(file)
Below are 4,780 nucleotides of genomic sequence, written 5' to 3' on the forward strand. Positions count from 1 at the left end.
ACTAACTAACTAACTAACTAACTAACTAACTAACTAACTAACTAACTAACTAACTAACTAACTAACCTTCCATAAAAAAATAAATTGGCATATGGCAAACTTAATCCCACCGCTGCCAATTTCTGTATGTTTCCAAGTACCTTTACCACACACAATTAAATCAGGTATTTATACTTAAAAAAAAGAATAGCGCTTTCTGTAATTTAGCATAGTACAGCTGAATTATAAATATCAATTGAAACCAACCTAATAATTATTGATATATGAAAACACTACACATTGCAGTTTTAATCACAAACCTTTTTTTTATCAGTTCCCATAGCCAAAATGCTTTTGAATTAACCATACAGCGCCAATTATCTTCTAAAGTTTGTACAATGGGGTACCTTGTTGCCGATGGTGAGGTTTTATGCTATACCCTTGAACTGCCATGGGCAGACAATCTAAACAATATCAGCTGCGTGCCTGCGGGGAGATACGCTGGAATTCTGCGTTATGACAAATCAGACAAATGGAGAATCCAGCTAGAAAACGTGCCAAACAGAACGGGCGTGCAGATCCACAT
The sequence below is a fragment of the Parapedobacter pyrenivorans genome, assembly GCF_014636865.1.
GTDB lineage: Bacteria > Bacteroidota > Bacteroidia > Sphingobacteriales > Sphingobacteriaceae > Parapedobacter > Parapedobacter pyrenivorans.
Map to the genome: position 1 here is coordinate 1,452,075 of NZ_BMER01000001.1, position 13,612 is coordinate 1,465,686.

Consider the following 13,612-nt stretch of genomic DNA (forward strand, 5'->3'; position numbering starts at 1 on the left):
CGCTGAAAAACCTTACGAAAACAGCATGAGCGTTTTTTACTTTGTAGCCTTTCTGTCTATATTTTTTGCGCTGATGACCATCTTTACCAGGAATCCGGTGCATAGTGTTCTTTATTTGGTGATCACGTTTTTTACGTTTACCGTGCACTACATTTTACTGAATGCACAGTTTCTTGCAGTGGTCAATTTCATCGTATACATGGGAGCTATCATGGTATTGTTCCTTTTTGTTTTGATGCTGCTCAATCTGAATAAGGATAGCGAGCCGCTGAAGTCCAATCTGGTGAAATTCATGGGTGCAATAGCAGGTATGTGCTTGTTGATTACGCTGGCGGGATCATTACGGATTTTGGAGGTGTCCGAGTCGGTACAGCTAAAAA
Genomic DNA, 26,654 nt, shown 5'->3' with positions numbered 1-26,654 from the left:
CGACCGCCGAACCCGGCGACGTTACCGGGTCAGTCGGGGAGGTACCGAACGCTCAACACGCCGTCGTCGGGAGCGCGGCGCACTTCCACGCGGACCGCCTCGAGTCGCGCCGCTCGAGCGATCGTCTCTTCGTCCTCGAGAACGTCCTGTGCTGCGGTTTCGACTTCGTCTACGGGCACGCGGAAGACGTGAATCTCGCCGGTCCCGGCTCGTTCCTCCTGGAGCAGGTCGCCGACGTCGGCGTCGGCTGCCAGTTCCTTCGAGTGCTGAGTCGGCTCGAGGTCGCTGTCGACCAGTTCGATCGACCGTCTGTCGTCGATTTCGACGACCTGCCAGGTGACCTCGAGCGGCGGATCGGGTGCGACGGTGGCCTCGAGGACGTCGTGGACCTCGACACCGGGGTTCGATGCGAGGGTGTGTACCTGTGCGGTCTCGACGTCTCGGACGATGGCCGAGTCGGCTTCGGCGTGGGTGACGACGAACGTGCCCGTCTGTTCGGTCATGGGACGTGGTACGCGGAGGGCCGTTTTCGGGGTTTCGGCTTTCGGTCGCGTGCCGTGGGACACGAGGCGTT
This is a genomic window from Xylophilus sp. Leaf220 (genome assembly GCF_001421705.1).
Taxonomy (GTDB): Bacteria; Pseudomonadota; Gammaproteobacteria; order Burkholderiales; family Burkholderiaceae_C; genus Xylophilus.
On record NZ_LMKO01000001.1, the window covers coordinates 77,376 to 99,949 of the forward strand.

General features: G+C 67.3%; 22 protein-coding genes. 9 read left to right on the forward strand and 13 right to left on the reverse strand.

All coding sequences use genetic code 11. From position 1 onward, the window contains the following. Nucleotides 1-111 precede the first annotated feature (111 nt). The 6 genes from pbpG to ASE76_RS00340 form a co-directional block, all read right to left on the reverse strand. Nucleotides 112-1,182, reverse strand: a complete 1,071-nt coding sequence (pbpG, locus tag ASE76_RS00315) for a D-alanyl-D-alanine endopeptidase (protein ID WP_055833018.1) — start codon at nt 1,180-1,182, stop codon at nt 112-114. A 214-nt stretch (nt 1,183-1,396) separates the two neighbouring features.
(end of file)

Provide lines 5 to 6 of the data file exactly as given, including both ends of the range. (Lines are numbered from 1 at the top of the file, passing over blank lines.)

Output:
Map to the genome: position 1 here is coordinate 1,452,075 of NZ_BMER01000001.1, position 13,612 is coordinate 1,465,686.

Consider the following 13,612-nt stretch of genomic DNA (forward strand, 5'->3'; position numbering starts at 1 on the left):